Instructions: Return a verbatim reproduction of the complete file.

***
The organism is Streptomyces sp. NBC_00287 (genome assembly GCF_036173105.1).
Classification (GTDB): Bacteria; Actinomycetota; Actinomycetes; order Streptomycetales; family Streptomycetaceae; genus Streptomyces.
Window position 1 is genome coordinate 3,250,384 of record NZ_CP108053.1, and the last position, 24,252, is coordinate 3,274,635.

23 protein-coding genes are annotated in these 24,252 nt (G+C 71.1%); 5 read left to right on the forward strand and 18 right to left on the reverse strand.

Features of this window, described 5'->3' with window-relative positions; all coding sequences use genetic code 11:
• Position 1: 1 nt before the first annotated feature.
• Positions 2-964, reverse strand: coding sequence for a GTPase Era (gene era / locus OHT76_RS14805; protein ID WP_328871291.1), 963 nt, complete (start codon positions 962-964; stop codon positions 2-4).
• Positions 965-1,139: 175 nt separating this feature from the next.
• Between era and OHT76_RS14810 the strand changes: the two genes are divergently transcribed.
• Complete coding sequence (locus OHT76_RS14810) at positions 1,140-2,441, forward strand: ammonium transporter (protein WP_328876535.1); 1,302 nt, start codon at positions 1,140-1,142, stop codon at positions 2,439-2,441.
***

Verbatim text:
The organism is Streptomyces sp. NBC_00287 (genome assembly GCF_036173105.1).
Classification (GTDB): Bacteria; Actinomycetota; Actinomycetes; order Streptomycetales; family Streptomycetaceae; genus Streptomyces.
Window position 1 is genome coordinate 3,250,384 of record NZ_CP108053.1, and the last position, 24,252, is coordinate 3,274,635.

23 protein-coding genes are annotated in these 24,252 nt (G+C 71.1%); 5 read left to right on the forward strand and 18 right to left on the reverse strand.

Features of this window, described 5'->3' with window-relative positions; all coding sequences use genetic code 11:
• Position 1: 1 nt before the first annotated feature.
• Positions 2-964, reverse strand: coding sequence for a GTPase Era (gene era / locus OHT76_RS14805; protein ID WP_328871291.1), 963 nt, complete (start codon positions 962-964; stop codon positions 2-4).
• Positions 965-1,139: 175 nt separating this feature from the next.
• Between era and OHT76_RS14810 the strand changes: the two genes are divergently transcribed.
• Complete coding sequence (locus OHT76_RS14810) at positions 1,140-2,441, forward strand: ammonium transporter (protein WP_328876535.1); 1,302 nt, start codon at positions 1,140-1,142, stop codon at positions 2,439-2,441.